METALSMITHING AND JEWELRY OUTCOMES
Students gain an understanding of the expressive nature of both two- and three-dimensional form in relationship to the human body and independent objects such as hollowware. Students have grounding in formal design language, problem-solving skills, and critical thinking. They develop the ability to choose appropriate techniques, materials and formal design language to develop a visual vocabulary in service to content.
Students acquire knowledge about the history of jewelry and metalsmithing, the field’s contemporary theories and practices, and relevant critical language. Students gain skills to develop a self-directed body of work and articulate their work within both a historical and contemporary context. Students develop an understanding of the potential and limitations of non-ferrous metals and any other materials used, along with their social, cultural and conceptual implications. Students gain competency and confidence in their own process of working: how to generate, develop, and execute ideas.
Students gain competency and confidence in technical skills that include: soldering, fabrication techniques, forming, raising, multiple finishing methods, stone setting and fine goldsmithing skills in non-ferrous metals, enameling, and chasing and repousse. Students gain knowledge of the potential and limitations of non-ferrous metals’ physical characteristics and structural value, and any related health and safety concerns. Students understand standard safety procedures regarding chemicals and toxic materials. They are competent in proper tool usage and care. Students encounter and develop an understanding of the nature of risk-taking with their work and their relationship to it.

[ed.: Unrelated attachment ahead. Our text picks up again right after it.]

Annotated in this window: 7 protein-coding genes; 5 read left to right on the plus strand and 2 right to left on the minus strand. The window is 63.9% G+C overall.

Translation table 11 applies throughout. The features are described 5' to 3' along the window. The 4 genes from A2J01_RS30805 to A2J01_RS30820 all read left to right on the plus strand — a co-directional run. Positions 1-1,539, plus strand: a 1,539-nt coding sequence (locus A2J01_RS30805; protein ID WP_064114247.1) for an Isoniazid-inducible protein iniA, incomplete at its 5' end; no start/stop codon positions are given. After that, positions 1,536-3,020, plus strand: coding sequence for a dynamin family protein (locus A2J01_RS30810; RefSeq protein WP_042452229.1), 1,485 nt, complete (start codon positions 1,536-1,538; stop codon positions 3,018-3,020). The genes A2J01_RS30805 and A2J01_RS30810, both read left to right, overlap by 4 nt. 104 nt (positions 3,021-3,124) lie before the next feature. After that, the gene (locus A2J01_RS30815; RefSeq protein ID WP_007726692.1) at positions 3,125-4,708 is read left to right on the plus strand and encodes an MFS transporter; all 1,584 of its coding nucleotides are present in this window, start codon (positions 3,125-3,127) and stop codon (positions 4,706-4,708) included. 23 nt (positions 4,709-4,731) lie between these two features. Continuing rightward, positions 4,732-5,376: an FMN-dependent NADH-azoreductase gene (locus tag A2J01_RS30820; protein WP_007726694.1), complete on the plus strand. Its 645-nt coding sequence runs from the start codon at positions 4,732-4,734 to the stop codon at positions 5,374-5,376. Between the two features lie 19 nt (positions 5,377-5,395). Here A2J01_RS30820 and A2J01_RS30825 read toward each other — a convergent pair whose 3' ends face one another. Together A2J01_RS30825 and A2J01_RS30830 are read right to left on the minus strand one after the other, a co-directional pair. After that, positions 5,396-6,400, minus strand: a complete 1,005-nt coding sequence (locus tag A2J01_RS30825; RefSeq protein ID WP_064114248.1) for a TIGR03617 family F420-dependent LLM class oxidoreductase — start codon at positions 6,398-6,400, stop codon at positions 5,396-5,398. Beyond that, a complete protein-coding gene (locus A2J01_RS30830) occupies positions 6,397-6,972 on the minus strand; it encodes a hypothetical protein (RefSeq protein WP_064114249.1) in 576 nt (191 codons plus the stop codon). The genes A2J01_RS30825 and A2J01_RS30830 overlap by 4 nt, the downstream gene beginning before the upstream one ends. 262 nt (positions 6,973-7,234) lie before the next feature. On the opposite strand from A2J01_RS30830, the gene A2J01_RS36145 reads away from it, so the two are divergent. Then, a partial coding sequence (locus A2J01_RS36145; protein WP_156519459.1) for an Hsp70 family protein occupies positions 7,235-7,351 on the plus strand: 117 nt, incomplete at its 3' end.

Students learn to write an artist statement, professional resume, cover letter and artist bio. They work with a professional photographer to gain optimum visual documentation of their work. They seek out and research opportunities in the field through the use of the web, professional organizations, publications and periodicals, and gain an understanding of how to approach a gallery. Students gain experience in applying for juried exhibitions, displaying work in a professional and effective manner, and mastering the basic business practices needed to run a sole proprietorship, i.e. bookkeeping for tax purposes, pricing work, studio start-up costs, registering yourself as a business in any given state, and using a CPA to advantage.